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Conner Risk Factors

by • April 16, 2019

Overall ADP: 1.12

Running back ADP: RB9

Everyone has a different theory about the first-round draft strategies.  Mostly, my draft strategy is “don’t screw it up.”  I draft for safety in the first round while consciously applying higher risk to the picks later in the draft. And that’s why I’m not going to pick James Conner, a player with a current ADP at the end of the first round.

There’s real risk with James Conner… risk that’s being overlooked by most drafters.

The biggest threat to Conner is Jaylen Samuels—both because of Samuel’s unique skillset and because Conner has left the door open to questions about his ability. 

Quietly, I believe Conner is facing a training camp battle with Samuels for the starting job.  And, even after winning it, I fear that Samuels will be nipping at his heels, waiting to capitalize if Conner posts a few underwhelming performances.

Let’s put some numbers behind my assertion.

Risk No. 1:  Conner’s second-half regression

Conner was terrific in the first half of last year.  But the second half of the season saw take a step backwards in nearly every measurable way.

Comparing Conner’s games 1-8 against games 9-16:

  • Conner’s touches per game dropped from 24 to 16.
  • Conner’s yards per game dropped from 136 to 77.
  • Conner’s touchdowns per game dropped from 1.1 to 0.6.
  • Conner’s yards per carry dropped from 4.7 to 4.1.
  • After missing zero games in the first half of the season, Conner missed three in the second half.

Was Conner’s second-half regression the result of a long season? Did defenses figure him out? Something else? Does the reason even matter?

Risk No. 2: Jaylen Samuels

We got long looks at Jaylen Samuels in Conner’s three missed games last year. In those games, Samuels’ starts were more effective than Conner’s starts.

  • Samuels averaged two more touches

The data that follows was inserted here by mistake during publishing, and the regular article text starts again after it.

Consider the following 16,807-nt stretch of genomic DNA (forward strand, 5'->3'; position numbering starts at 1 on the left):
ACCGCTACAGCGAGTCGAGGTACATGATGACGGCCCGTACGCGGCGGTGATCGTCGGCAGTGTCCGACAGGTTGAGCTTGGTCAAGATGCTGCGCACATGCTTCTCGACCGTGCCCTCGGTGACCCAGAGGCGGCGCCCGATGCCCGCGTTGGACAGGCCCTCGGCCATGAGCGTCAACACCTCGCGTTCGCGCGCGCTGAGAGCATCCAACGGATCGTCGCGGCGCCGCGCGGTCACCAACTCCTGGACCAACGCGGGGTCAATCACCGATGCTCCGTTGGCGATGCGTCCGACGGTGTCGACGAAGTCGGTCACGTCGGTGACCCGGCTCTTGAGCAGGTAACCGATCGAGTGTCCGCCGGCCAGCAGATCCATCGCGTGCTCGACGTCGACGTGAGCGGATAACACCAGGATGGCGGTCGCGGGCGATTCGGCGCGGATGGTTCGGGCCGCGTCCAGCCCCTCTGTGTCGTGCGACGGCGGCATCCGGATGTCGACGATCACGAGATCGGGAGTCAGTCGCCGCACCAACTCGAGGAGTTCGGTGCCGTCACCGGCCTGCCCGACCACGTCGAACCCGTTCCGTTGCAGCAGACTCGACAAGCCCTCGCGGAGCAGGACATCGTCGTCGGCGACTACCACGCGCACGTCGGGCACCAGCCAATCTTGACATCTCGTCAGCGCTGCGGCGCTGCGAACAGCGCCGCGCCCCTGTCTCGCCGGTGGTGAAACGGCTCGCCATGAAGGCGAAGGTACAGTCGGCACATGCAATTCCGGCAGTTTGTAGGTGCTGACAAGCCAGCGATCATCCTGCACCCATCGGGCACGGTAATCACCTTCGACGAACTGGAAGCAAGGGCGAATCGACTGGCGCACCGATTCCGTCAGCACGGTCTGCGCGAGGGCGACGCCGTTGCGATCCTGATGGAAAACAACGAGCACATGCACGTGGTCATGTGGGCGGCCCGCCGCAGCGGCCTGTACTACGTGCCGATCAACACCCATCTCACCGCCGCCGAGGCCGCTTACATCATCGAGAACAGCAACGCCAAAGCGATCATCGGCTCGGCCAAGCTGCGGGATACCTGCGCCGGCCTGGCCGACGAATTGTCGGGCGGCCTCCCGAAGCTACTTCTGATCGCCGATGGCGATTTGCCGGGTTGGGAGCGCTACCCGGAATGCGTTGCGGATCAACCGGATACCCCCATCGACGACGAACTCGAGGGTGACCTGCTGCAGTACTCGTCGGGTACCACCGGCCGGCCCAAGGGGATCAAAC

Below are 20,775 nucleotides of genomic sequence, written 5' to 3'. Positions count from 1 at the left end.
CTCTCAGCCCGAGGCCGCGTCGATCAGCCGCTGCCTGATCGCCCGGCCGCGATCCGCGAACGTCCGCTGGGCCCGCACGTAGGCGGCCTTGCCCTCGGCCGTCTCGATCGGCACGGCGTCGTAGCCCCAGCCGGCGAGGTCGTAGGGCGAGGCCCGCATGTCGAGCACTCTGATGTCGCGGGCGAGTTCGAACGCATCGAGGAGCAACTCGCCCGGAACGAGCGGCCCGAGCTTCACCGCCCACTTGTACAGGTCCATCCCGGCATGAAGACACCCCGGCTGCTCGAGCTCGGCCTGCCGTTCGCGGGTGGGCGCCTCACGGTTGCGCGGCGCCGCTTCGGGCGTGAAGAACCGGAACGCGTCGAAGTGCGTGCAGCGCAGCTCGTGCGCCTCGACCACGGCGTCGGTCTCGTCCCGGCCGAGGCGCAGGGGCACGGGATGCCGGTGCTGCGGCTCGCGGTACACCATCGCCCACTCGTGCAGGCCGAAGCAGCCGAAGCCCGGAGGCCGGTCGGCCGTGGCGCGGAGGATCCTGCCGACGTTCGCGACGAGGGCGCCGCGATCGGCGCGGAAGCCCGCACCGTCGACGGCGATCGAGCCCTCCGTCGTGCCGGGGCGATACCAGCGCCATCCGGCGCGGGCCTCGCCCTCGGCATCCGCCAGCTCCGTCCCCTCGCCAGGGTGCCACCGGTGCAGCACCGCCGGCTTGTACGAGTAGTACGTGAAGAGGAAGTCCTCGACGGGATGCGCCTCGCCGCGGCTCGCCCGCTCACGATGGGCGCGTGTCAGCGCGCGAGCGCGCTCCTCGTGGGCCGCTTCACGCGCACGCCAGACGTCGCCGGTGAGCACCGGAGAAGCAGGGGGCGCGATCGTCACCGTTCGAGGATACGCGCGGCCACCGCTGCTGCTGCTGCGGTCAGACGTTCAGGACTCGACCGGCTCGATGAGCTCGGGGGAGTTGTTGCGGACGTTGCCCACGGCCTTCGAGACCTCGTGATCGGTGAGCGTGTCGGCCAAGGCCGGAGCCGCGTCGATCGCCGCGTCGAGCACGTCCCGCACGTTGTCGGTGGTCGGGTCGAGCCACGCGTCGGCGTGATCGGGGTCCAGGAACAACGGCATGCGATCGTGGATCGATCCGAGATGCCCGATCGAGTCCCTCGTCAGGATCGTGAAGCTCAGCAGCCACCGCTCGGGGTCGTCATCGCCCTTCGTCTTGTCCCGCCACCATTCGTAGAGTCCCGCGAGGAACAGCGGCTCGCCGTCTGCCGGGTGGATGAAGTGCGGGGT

• Samuels averaged 32 more yards
  • Samuels averaged 1.2 additional yards per carry
  • A converted tight end, Samuels’ receiving numbers were even better than Conner’s (also a solid receiving back). Samuels caught 100% of the passes thrown to him, averaging an extra catch and 12 receiving yards more than Conner.

Granted, Samuels only started three games, so his sample size is admittedly small.

Also worrisome for Conner owners, Samuels has room to improve in his second year. Last year was his first season as a running back.  He’ll come into this training camp has a far more polished runner than last year.

Here’s a major x-factor for you to consider as well. The Steelers’ new running backs coach, Eddie Faulkner, coached Samuels at North Carolina State. While together, Samuels was a workhorse for Faulkner, setting the schools all-time reception record with 202 catches, while earning All-ACC honors twice.

Needless to say, their shared history can only help Samuels.

Risk No. 3:  Steelers backups are worthless

On many NFL teams, the backup runner gets enough work to be a viable fantasy starter.  Or at least a bye-week plug-and-pray option. Not in Pittsburgh. Mike Tomlin’s backup runners get almost zero action.

Last year, the immediate backup to the starter averaged 2.8 total touches, 11 total yards, and 0.1 total touchdowns per game. 

You get nothing if Conner rides pine. Nothing.

Risk No. 4: The loss of Antonio Brown hurts everyone in Pittsburgh

The loss of Antonio Brown hurts the entire Steelers offense.  It means fewer first downs. Fewer trips across the 50-yard line. Fewer trips into the red zone.  Fewer carries at the stripe.

And most importantly, it means opponents can devote more resources to stopping the Steelers running game. Roll all this together, and there’s just too must risk in James Conner for my taste.